Delaware House passes bill reinstating death penalty

The News Journal | by Matthew Albright

Despite the impassioned pleas of several of its members, the House of Representatives passed legislation Tuesday that would bring the death penalty back to Delaware.

The bill now heads to the Senate, where supporters of capital punishment face a tougher vote. And it remains uncertain whether Gov. John Carney would sign or veto it.

The House voted 24-16 to pass the Extreme Crimes Protection Act, which requires that juries unanimously agree that aggravating circumstances in a murder merit a death sentence.

The bill’s sponsors say those changes would address concerns the Delaware Supreme Court raised last year when it ruled Delaware’s capital punishment law was unconstitutional. Since that ruling, the death penalty law has been unenforceable.

“This legislation raises the burden of proof to the highest possible standard, beyond a reasonable doubt,” said sponsor Steve Smyk, R-Milford.

Just before the vote, Rep. Sean Lynn, D-Dover, asked his colleagues to think of U.S. Supreme Court justices whose consciences were burdened by their decision to reinstate the death penalty. This vote, he warned, was different from a vote last year to abolish capital punishment before the court’s ruling.

“You are affirmatively voting to kill people in the state of Delaware,” Lynn said.

Other than a brief introduction by Smyk, none of the legislators who voted for the bill gave a speech. Seven opponents did.

Rep. Stephanie T. Bolden, D-Wilmington East, invoked former Rep. Hazel Plant, whose daughter was murdered while cradling her infant child. Plant testified against giving the killer a death sentence.

“I think it’s an easy, cowardly way out for a person to take their life after they know they’ve done wrong,” Bolden said.

Rep. John Kowalko, D-Newark, said he understood how the families of murder victims felt.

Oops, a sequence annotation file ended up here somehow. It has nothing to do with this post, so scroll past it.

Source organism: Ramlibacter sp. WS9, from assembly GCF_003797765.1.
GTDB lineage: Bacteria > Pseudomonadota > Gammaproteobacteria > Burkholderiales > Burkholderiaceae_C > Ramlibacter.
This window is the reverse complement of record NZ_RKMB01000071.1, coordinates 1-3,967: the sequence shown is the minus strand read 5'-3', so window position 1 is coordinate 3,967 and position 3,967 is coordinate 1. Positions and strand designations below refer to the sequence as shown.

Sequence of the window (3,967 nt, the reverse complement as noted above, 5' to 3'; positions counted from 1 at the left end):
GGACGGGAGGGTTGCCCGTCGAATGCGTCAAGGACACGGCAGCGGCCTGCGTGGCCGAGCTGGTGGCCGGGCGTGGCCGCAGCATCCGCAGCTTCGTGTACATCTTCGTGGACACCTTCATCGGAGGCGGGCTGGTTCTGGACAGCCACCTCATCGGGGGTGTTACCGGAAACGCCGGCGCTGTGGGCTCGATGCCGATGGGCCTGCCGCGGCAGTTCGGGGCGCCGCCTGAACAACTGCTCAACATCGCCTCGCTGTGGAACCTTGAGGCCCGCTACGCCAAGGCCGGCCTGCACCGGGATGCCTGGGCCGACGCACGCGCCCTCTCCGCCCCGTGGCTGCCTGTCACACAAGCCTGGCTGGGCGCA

“If I was in that position, I would have a bloodlust in my mind. I would want to exact vengeance,” Kowalko said. “I can’t legislate vengeance. I can only legislate justice.”

Lynn asked Brendan O’Neill, Delaware’s public defender, to testify against the bill. He argued the death penalty was costly and said there was an “inherent logical inconsistency” in killing people for murder.

“When we impose a death sentence, we do exactly the same thing we have ruled is intolerable,” O’Neill said.

Even opponents of the legislation expected it would pass the House, which rejected last year’s repeal bill by a vote of 23-16. The real challenge will be in the Senate.

Last year, before the court’s ruling, the Senate passed the repeal legislation on an 11-9 vote. That suggests a narrow majority of senators oppose the death penalty.

However, there are three new senators since last year: Sen. Stephanie Hansen, D-Middletown; Sen. Jack Walsh, D-Stanton; and Sen. Anthony Delcollo, R-Marshallton.

If the 21-member chamber were to tie, the decision would be up to Lt. Gov. Bethany Hall-Long, a Democrat who voted against the repeal bill last year.

Even if the Senate passes the legislation reinstating the death penalty, Gov. John Carney could veto it. The bill’s supporters clearly would not have the two-thirds majority needed to override the governor.

Carney has declined to say whether he would veto this death penalty bill. But he has publicly said that he would like to see the court’s ruling stand.

The governor recently said that he would “not rule out” supporting the death penalty for those who kill police officers or correctional officers in prisons. The bill that passed the House is not limited to that, but Carney has stopped short of explicitly saying he would veto it.


Here’s how the 41 members of the Delaware House of Representatives voted on the Extreme Crimes Protection Act. A “yes” vote is a vote to reinstate the death penalty; a “no” vote is a vote against bringing the punishment back to Delaware.

To find out who your representative is, visit and type your address into the “who is my legislator” box in the top right of the page.



William Carson
Ed Osienski
Trey Paradee
Quinton Johnson
Pete Schwartzkopf
Melanie George Smith
Earl Jaques
Valerie Longhurst
Larry Mitchell
Michael Mulrooney


Richard Collins
Danny Short
Timothy Dukes
Ronald Gray
Kevin Hensley
Deborah Hudson
William Outten
Charles Postles
Steve Smyk
Jeff Spiegelman
Harvey Kenton
Ruth Briggs King
David Wilson
Lyndon Yearick



Bryon Short
Paul Baumbach
Andria Bennett
David Bentz
Stephanie T. Bolden
Gerald Brady
Debra Heffernan
Charles Potter
J.J. Johnson
Helene Keeley
John Kowalko
Sean Lynn
Sean Matthews
Kim Williams
John Viola


Joe Miro


Mike Ramone (R)

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